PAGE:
Janis Ian got it right – “I learned the truth at seventeen that love was meant for beauty queens…” – yet while the definition of beauty can be fairly rigid in high school, somewhere along the way most of us understand the limitations of that definition, and become aware of the underlying social-political forces at work to create and perpetuate those definitions. Although having the right look, clothes, shoes, and friends may not guarantee happiness in that most miserable of times, high school, they certainly can help. And when you don’t possess the culturally approved attributes, it can really hurt. Flawless (HaNeshef), written and directed by Tal Granit and Sharon Maymon, focuses on three teenage girls – Eden (Stav Strashko), Tigist (Netsanet Mekonnen) and Keshet (Noam Lugasy), as they anticipate the prom, hoping for a date, with excellent performances from all three.
The film’s Hebrew title is HaNeshef, which means “the ball,” referring to the senior prom, modeled after its American counterpart, yet also evoking the enchanted balls of fairy tales, where dreams come true. Few are the strong of spirit who can escape resist being drawn into that vortex of desire, delusion, and despair, known as “the prom.” It’s the pinnacle of high school daydreams, the emblem of consumer culture, a rite of passage laden with the symbolism of hetero-normative values and traditional gender roles. Now, don’t all attack me at once, much has changed over the years, but in many schools, people still may feel uncomfortable attending without a date; it’s an event that emphasizes the push for acceptance, if not popularity, and the need to show off in order to fit in. Also, it’s a lot of fun. No wonder it’s been the focal point of so many films, from Carrie (1976, my favorite), to Pretty in Pink (1986), Mean Girls (2004), and beyond. Adolescence is a time of extremes and Flawless emphasizes the almost surreal sense of longing and frustration inspired by the prom, as the popular girls receive dramatic, public, invitations from the hot guys, while the others watch and yearn, feeling inadequate. Granit and Maymon have a knack for capturing feelings and relationships, there’s a very authentic tone to the dialogue, as well as keen sensitivity to the social hierarchies and pressures.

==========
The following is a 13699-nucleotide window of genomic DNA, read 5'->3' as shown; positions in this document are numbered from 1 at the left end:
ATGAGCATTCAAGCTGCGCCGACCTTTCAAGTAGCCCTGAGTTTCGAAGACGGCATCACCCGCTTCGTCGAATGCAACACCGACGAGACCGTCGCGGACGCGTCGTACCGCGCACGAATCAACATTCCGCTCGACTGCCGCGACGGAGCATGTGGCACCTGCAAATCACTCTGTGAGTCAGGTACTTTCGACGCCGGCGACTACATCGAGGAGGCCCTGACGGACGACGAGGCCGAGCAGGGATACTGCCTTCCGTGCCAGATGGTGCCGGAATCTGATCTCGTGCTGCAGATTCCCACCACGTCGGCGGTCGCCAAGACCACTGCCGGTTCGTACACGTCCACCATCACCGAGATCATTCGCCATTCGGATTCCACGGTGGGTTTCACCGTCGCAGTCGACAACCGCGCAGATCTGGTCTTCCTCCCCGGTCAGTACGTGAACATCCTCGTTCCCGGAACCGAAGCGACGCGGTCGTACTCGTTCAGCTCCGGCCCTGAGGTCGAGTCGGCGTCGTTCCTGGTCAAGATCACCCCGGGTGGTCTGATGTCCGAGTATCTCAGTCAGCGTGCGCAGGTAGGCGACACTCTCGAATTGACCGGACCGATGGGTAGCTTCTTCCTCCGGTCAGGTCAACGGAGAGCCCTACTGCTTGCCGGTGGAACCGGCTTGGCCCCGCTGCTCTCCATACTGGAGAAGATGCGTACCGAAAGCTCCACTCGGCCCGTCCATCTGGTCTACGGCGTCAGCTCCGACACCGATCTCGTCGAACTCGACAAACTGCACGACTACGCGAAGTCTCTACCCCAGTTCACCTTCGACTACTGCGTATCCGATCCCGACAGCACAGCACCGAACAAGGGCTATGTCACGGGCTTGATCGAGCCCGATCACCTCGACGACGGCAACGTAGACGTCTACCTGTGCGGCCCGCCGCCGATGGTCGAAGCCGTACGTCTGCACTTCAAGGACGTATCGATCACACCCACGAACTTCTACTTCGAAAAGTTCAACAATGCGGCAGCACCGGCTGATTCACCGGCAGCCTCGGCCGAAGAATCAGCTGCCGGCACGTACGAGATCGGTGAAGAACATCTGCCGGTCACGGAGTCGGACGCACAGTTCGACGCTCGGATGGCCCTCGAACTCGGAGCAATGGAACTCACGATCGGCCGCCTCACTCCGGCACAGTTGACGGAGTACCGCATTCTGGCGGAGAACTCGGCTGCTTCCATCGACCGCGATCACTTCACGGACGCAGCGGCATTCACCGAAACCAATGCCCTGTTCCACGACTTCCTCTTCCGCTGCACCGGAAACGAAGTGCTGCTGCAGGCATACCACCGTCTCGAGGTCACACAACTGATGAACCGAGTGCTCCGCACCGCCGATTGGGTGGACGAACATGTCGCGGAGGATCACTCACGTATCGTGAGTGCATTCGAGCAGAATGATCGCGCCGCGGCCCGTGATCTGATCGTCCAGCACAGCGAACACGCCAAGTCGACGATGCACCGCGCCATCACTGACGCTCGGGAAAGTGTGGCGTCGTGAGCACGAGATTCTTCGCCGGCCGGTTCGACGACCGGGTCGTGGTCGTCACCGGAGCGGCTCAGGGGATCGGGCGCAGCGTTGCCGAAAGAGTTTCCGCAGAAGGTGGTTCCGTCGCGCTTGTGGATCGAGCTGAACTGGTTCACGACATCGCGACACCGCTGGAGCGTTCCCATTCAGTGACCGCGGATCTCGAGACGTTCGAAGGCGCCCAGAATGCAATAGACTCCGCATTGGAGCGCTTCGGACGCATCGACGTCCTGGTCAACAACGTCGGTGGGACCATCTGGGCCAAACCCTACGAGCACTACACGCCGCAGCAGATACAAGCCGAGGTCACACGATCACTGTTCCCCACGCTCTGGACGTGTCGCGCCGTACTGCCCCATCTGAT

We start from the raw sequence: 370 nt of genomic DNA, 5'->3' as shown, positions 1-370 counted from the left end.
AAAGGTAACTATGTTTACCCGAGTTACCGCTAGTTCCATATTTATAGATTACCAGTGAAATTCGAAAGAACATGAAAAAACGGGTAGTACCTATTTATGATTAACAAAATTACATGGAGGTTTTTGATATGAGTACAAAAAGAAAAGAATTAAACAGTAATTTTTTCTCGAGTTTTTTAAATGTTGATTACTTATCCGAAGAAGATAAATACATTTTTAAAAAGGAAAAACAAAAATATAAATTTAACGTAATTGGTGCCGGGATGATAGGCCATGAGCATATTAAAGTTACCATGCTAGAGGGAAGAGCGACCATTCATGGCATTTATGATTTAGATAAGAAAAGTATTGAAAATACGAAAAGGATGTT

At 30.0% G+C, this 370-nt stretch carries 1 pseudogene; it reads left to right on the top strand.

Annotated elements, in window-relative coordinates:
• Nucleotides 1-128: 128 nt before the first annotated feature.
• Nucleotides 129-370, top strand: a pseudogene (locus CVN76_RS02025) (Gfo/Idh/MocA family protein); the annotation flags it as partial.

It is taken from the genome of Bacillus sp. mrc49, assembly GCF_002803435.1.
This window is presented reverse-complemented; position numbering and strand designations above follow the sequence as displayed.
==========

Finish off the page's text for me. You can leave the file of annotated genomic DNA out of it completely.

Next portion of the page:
Stav Strashko is Eden, a new girl who doesn’t really fit in with the popular crowd, and makes friends with others on the social sidelines, Tigist and Keshet, as well as a complicated relationship with Itay (Arad Triffon Reshef). The delicate balance of intimacy and secrets, mutual support that is threatened by the need for self-preservation; all these play out in a riveting and poignant manner, despite a plot that feels at times improbably dramatic. Spoiler alert – the following are plot elements that can be seen anywhere online, but still, a warning. Tigist and Keshet are convinced that all that stands between them and a date for the prom is a bit of cosmetic surgery, to be paid for by selling a kidney. It is extreme, it’s a crazy scheme; the kind of thing that might make sense to a teenager.